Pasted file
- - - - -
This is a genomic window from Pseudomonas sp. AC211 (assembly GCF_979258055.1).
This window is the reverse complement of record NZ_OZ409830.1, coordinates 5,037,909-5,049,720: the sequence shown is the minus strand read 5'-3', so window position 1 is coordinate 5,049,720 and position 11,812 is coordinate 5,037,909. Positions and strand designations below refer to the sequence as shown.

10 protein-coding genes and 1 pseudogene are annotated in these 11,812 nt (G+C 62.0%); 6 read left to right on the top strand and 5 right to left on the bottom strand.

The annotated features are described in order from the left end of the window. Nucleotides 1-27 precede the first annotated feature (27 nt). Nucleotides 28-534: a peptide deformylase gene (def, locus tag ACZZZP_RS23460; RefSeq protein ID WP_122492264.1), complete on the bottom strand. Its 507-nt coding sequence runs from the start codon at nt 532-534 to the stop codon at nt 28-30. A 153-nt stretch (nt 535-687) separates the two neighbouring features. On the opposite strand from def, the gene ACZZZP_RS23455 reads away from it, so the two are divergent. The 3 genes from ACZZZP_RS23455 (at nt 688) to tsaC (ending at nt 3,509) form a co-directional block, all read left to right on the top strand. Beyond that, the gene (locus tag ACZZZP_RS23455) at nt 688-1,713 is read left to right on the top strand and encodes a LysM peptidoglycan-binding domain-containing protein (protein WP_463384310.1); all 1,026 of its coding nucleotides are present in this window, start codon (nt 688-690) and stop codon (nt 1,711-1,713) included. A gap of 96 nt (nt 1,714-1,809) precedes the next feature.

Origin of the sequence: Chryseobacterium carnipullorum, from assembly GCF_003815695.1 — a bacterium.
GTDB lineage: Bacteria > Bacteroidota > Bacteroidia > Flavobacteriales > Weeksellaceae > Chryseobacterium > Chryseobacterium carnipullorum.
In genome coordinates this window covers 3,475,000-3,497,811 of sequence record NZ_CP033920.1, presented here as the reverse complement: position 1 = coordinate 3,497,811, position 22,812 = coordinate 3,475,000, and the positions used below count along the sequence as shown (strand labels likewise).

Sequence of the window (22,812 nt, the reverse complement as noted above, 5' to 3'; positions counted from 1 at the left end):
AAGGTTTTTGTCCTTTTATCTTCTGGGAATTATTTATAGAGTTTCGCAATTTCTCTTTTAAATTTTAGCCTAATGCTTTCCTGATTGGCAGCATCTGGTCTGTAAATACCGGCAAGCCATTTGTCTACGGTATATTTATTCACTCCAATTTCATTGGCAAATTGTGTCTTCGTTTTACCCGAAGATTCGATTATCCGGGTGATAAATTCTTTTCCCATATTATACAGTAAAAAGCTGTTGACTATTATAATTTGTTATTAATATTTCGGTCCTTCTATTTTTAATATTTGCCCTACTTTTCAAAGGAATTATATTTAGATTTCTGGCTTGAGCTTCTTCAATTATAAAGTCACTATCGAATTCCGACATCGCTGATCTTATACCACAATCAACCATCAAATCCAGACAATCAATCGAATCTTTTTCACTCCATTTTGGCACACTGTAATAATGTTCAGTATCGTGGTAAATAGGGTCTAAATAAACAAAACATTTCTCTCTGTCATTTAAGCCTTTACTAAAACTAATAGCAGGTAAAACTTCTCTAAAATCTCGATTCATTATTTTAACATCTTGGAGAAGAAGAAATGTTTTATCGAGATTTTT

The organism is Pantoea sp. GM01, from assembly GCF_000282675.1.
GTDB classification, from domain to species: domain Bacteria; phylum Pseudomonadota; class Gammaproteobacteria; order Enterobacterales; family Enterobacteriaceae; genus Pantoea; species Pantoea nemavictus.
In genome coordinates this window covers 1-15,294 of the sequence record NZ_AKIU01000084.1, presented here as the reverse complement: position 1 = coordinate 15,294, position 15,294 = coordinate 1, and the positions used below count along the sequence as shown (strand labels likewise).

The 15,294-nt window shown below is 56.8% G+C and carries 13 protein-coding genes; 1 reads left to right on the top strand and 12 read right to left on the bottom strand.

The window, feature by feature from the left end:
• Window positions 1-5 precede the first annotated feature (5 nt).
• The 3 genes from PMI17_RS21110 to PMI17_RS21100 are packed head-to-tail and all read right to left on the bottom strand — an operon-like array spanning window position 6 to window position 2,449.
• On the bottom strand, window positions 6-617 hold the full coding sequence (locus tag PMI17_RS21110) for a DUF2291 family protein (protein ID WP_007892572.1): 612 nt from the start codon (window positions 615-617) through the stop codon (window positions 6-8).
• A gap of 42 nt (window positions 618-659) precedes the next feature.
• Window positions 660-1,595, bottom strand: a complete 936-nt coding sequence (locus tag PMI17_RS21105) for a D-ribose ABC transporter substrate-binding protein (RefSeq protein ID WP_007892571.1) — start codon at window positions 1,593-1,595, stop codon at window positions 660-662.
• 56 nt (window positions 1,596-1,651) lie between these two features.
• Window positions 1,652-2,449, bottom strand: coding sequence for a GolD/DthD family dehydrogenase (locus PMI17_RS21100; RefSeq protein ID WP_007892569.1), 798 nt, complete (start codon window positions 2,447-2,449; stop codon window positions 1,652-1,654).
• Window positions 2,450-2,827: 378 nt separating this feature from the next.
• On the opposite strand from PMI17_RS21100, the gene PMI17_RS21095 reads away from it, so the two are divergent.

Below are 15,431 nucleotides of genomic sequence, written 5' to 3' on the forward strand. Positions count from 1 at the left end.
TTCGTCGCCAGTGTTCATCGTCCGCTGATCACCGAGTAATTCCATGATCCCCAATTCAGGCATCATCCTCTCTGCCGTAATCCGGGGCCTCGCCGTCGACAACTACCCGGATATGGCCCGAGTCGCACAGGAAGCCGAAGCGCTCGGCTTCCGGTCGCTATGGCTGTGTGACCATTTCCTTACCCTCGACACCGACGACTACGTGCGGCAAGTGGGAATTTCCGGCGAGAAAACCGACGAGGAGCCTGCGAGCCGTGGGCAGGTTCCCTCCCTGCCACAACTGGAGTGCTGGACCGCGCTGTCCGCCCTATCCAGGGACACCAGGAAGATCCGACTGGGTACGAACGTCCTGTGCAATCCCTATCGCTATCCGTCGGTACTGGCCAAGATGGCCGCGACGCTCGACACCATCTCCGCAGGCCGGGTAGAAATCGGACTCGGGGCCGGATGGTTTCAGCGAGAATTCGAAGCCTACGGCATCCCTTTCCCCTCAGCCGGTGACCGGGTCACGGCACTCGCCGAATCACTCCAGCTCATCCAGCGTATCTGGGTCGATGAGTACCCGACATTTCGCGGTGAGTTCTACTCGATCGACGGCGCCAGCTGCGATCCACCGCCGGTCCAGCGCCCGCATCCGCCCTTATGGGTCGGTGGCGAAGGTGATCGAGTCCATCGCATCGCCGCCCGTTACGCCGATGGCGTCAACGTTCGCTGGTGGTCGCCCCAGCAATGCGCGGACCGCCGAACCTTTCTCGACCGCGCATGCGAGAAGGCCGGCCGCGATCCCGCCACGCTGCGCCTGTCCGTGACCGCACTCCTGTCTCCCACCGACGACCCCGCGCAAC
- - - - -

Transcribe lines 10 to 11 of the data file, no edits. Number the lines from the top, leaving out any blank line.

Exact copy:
The organism is Pantoea sp. GM01, from assembly GCF_000282675.1.
GTDB classification, from domain to species: domain Bacteria; phylum Pseudomonadota; class Gammaproteobacteria; order Enterobacterales; family Enterobacteriaceae; genus Pantoea; species Pantoea nemavictus.